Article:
How hot are your breasts? | Inquirer Lifestyle
SEEING RED: Lead thermographic technician Gail Dy shows how hotspots are represented in a thermogram (Inquirer Photo/Alanah Torralba)

How hot are your breasts?

SEEING RED: Lead thermographic technician Gail Dy shows how hotspots are represented in a thermogram (Inquirer Photo/Alanah Torralba)

Besides Israel.  Reports from the Philippine Cancer Society and the Department of Health place the number of new breast cancer cases diagnosed yearly at 9,300—about one woman every hour.  A third of these cases, or around 3,000, end in death each year, and sadly because most cases are detected when the cancer has reached an advanced stage.

The fight against breast disease in the Philippines has thus shifted focus to early detection, and alongside that, education on the services and options available to achieve this. Recently, the field of options for screening for breast disease has expanded with the introduction of Breast Thermography in the country.

Thermography is the medical application of the technology known as Digital Infrared Thermal Imaging (DITI), first discovered in the 1970s. It is simply the image cast or created from an infrared recording of variances of temperatures in the object scanned.  It’s not difficult to understand how this technology was initially and effectively applied in military surveillance and combat, as the ability to detect variances (or differences) in temperature, for instance in a building or in a dense forest, boosted the capability to detect the presence of warm bodies.

Down the line came the development of infrared thermographic cameras, which opened the door to the application of the technology in the field of medical diagnosis. Its most recent application is the detection of possible cases of communicable diseases such as bird flu or swine flu among travelers coming through the airport.

CHEST OUT: Dy makes sure that every patient assumes the correct position crucial to ensuring accurate results in a thermogram (Inquirer Photo/Alanah Torralba)

In much the same way that a camera captures images so does a thermographic camera, except that the image formed is based on temperature readings.  The principle behind its use as a diagnostic tool is that “hotspots” in the body are usually indicators of problem areas, so a thermal reading of where these higher temperature areas are can serve as a guide for potential health risks.

While thermography is already being utilized as a diagnostic tool in a few hospitals in the country, the cameras and equipment are primarily geared to scan the entire body.  Realizing the potential and capability of the technology to address specific medical issues, however, a pioneering team of doctors and medical professionals has opened InfraMed, a dedicated breast thermography company, the first ever in the Philippines.

KEEPING COOL: Staying in a room with a cool temperature or acclimatization is crucial for accurate readings (Inquirer Photo/Alanah Torralba)

The procedure is performed at the InfraMed Breast Thermography Center at the Bonifacio Global City in Taguig City, where a pre-examination protocol is observed prior to the examination.  The actual process involves standing naked from the waist up in front of the Thermal Imaging Camera while a technician takes digital photos of the breast. The computer monitor, where the thermal image appears, is visible to the patient so she is able to better understand the process.  The actual period of time spent before the camera is about 5 to 15 minutes but the entire process, especially for first-time visits, may take a half hour or so, because it includes an orientation and medical history taking.  The patient will also be required to spend a few minutes in a temperature-controlled room.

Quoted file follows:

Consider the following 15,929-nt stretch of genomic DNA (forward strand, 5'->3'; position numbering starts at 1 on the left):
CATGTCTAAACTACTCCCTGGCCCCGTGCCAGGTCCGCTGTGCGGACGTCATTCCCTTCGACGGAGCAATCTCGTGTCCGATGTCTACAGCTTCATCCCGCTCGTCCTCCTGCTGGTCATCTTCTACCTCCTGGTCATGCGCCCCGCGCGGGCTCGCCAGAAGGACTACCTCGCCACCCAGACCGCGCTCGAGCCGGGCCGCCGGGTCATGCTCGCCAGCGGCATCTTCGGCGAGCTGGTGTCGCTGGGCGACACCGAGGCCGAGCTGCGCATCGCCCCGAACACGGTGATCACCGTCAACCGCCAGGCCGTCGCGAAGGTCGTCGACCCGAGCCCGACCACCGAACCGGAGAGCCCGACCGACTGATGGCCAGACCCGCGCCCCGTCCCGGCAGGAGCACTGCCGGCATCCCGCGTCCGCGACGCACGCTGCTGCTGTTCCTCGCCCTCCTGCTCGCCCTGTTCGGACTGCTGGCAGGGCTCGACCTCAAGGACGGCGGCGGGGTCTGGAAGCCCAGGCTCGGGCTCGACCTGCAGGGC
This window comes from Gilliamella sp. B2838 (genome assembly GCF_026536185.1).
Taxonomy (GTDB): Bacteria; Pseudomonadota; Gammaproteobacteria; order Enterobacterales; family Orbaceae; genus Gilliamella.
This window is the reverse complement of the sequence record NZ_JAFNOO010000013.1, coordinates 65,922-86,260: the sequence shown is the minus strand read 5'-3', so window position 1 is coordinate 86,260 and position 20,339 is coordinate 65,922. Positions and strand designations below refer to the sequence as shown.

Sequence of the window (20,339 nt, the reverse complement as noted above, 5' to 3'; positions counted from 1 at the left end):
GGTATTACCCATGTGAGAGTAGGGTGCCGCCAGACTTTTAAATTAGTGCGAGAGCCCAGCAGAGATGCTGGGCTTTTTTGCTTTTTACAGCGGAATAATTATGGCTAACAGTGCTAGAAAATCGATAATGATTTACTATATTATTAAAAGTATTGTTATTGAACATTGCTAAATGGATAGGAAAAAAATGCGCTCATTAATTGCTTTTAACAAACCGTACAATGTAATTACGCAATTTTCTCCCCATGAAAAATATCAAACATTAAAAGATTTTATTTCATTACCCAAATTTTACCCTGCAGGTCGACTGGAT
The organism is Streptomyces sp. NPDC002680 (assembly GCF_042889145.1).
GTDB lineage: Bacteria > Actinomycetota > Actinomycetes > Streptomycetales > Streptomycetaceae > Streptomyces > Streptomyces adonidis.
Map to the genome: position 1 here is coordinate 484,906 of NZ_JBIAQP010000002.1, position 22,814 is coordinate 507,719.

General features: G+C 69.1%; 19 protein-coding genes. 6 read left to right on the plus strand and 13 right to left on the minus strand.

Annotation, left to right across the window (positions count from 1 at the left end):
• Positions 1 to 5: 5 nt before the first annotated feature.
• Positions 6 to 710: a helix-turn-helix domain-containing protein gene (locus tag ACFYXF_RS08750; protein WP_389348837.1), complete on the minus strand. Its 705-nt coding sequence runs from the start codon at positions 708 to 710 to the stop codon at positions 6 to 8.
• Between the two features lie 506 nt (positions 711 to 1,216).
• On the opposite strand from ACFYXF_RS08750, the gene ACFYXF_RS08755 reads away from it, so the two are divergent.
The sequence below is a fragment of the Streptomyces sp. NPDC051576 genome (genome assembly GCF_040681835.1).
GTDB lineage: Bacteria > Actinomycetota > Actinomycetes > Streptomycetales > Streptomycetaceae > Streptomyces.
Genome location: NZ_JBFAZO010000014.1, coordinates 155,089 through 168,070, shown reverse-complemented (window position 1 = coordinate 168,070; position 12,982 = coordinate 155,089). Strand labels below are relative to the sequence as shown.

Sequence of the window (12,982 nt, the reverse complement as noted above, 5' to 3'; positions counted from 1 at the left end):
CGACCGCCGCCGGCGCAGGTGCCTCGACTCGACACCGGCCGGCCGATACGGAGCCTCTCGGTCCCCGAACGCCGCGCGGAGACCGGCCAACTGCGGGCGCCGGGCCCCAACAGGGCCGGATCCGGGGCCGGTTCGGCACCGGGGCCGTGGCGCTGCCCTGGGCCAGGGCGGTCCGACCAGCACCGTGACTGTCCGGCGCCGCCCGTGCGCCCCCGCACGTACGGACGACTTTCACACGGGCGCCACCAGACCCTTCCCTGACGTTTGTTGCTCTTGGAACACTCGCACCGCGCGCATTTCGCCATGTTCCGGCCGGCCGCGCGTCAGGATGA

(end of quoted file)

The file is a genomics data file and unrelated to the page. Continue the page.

The images are then sent to a certified physician for an analysis of the amount of heat recorded from the surface of the breasts, and the symmetry of the heat patterns.  These patterns could indicate infection, inflammation or a variance in the body’s usual profile. This report will later be e-mailed to the patient, with recommendations for the next possible steps to be taken.

ALL-WOMEN STAFF AT INFRAMED: (From left) Dy, Center manager Carol Valeda and clinic assistant Jean Domilna (Inquirer Photo/Alanah Torralba)

The main advantage of breast thermography is that it is non-invasive and involves no radiation, contact or compression of the breast, explains Deena Garcia-de la Cruz (no relation to this writer), whose own experience in taking an active role in her personal health management has led her and husband Jose Santiago A. de la Cruz Jr. to bring the pioneering technology to the Philippines.  From a medical point of view, adds Dr. Roberto V. Ramos, the center’s medical consultant, the procedure provides the earliest possible detection of risk from most forms of breast cancer.

The images captured by the infrared camera are sent by InfraMed to the United States, where they are read and analyzed by Dr. Robert L. Kane, who has 15 years of experience in thermal image interpretation.  Kane’s report will indicate, based on the thermal imaging, the risk level for cancer and corresponding recommendations.

But breast thermography is not an alternative or replacement for mammography, De la Cruz and Ramos clarify.  “It’s meant to be complimentary.  What it can do, based on the temperature readings, is assess the likelihood that a mass exists or may develop in the future.  So it provides the earliest possible detection, and thus point you towards the possible options to proceed,” Ramos explained. •

Breast thermography is available at the InfraMed Breast Thermography Center, Monday-Saturday, 9 a.m.-6 p.m., A-Unit 2D, Crescent Park Residences, 2nd Avenue cor. 30th St., Crescent Park West, Bonifacio Global City, Taguig City.  Call 553-7335 prior to a visit for the pre-examination protocol. Be ready to shell out P5,000 for the entire procedure.